31 August 2012, by gj
There are some wonderful gardeners out there who grow solely in containers, I admire them.
Our experience is less, but growing in containers has allowed us to grow more invasive plants, as well as some items we otherwise couldn’t in our area.
Here are a few things we’ve learned that are good to know if containers are going to be a part or all of your garden:
1. Use the right soil. Containers need something light, so that it will not get packed down, and so the roots have freedom to roam. Garden centers carry an assortment of potting soils to choose from. My Dad always mixed his own- a blend of vermiculite, sphagnum moss, and perlite, that he would add top soil, compost and/or fertilizer (depending on the plant) to. We use a mix called BM1 in our large raised beds, also adding the compost and fertilizer as needed.
2. Containers need more frequent watering. Mulching can help this, but by their very nature containers do not hold on to water as well as the ground does. Check your containers often. I once heard the suggestion, and I apologize I don’t remember from whom, to water your containers until the water comes out the bottom. When you’re done with all your containers, go back and do it again. This gives the soil a chance to absorb more moisture.
When you are incorporating containers into a larger garden setting, grouping them helps with watering. We learned the hard way that a container out of sight is also out of mind. Sorry Sunchokes.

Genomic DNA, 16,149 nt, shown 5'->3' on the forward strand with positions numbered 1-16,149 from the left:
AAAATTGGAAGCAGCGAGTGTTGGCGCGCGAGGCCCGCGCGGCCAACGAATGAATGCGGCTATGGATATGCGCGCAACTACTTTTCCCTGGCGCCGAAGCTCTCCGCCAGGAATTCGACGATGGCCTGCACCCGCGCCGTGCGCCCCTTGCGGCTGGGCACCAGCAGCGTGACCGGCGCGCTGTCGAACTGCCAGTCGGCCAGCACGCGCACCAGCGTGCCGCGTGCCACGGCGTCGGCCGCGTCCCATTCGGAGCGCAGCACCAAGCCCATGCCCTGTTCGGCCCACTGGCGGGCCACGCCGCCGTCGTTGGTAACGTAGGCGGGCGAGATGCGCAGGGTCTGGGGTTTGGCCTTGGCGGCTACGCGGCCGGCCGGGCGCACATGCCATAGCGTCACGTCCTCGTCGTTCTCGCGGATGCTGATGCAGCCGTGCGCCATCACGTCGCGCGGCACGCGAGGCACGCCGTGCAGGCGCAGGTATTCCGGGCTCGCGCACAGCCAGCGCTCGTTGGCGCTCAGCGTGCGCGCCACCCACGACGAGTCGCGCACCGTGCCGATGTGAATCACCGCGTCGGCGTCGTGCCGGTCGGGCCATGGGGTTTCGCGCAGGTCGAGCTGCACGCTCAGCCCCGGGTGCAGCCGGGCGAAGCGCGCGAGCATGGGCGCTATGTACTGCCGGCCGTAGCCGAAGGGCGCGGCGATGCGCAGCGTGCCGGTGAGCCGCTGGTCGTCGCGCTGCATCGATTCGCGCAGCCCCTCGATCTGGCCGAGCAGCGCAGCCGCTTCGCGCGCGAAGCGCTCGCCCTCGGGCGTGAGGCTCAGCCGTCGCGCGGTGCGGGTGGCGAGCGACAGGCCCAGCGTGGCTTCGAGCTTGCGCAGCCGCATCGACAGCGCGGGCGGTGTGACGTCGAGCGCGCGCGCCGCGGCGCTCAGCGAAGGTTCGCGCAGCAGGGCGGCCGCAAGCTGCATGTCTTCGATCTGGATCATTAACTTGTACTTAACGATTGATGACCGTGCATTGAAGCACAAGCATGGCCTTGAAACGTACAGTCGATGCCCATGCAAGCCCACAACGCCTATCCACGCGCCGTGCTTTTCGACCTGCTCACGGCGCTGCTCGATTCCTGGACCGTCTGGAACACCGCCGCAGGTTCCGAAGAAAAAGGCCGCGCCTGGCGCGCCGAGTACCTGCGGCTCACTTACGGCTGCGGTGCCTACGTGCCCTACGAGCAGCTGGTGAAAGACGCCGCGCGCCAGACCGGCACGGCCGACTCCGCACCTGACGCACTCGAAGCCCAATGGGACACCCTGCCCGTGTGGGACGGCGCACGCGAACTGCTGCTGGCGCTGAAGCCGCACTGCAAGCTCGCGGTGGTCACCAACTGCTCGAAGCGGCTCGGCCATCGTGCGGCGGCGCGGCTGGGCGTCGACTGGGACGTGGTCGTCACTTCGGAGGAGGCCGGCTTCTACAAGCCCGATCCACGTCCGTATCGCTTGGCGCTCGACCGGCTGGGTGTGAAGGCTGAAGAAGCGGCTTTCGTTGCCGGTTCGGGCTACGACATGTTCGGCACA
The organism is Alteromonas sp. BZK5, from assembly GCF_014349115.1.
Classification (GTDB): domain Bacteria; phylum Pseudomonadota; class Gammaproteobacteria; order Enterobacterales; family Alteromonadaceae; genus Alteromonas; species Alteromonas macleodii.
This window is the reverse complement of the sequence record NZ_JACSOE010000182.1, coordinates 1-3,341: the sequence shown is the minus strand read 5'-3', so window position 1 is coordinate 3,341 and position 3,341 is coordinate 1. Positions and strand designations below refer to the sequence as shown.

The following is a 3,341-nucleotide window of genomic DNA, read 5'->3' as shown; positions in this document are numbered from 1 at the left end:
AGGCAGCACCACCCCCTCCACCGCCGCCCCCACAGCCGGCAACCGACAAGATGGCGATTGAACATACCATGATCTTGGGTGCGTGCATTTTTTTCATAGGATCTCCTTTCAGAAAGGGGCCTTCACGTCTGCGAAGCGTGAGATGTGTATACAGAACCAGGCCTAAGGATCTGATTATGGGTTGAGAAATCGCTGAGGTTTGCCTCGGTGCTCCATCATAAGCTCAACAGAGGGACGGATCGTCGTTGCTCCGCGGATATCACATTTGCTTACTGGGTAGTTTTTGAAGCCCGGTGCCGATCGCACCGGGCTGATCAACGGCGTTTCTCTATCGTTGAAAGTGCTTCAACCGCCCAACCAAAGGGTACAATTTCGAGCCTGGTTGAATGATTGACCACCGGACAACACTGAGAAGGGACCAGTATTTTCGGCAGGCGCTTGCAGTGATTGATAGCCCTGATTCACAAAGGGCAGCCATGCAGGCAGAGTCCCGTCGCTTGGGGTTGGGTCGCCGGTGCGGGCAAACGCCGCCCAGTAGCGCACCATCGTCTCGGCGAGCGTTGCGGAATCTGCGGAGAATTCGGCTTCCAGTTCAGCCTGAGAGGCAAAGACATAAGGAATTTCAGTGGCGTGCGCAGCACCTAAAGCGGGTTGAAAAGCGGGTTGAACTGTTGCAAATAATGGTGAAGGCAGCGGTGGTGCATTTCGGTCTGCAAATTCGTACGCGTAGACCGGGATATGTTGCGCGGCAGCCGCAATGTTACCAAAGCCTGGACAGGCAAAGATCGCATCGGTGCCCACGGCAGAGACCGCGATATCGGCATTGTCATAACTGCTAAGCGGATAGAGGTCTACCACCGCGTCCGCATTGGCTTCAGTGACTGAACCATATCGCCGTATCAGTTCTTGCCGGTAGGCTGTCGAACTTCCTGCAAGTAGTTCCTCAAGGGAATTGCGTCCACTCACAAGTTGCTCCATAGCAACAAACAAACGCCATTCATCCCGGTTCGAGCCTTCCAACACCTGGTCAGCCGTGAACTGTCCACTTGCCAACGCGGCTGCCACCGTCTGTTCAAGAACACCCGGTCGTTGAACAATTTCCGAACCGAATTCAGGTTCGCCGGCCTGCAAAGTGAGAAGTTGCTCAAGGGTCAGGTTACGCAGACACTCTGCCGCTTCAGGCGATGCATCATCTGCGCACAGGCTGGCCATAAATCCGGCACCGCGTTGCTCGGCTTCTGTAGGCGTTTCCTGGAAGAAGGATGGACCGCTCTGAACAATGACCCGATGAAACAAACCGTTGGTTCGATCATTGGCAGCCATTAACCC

3. Choose wisely.This has two components:
a. If you’re growing exclusively in containers- choose plants and plant varieties that do well in containers. Adjectives that describe a smaller stature, like ‘Fairy’ and ‘Baby’ are often good clues that the plant will be better suited to a container. A good seed catalog or website, like Johnny’s Seeds will clearly indicate which plants do better in tight spots.
b. If you’re mixing it up- you may want to plant some ‘invasives’ in containers, we do a lot of that here. If that’s the case remember they still have drainage holes, and their roots can grow through them. Really.
We plant the more invasive plants, like horseradish, in large barrels that sit on top of flat stones.
Some plants can also flower and re-seed themselves, mint and marjoram are quite prolific here. For years I thought Dill was a perennial. These we plant in large pots.
4. Keep them light- Unless you are planting a perennial and placing it in a permanent location, you’re going to need to deal with the weight of the pot and its contents at some point. Using a product like ‘Ups a Daisy‘ or simply placing a small upside down plastic pot inside you container before adding the soil will help keep it light.
Bonus- this also makes for better drainage. Which reminds me-
5. Give them good drainage- Of course you’ll use pots that have drain holes in them, but if those holes get blocked, drainage could be compromised. This can happen from within, if the soil fills the holes in. This can also happen on the outside, if you place the pot in such a way that the holes get blocked (on soil or mulch for example).
Many gardeners use pebbles, glass stones, even pieces of broken pots to line the bottom of their containers and hep with drainage. Depending on what the pot is made of, you can also drill a few holes along the outside near the bottom.
Categories: container gardening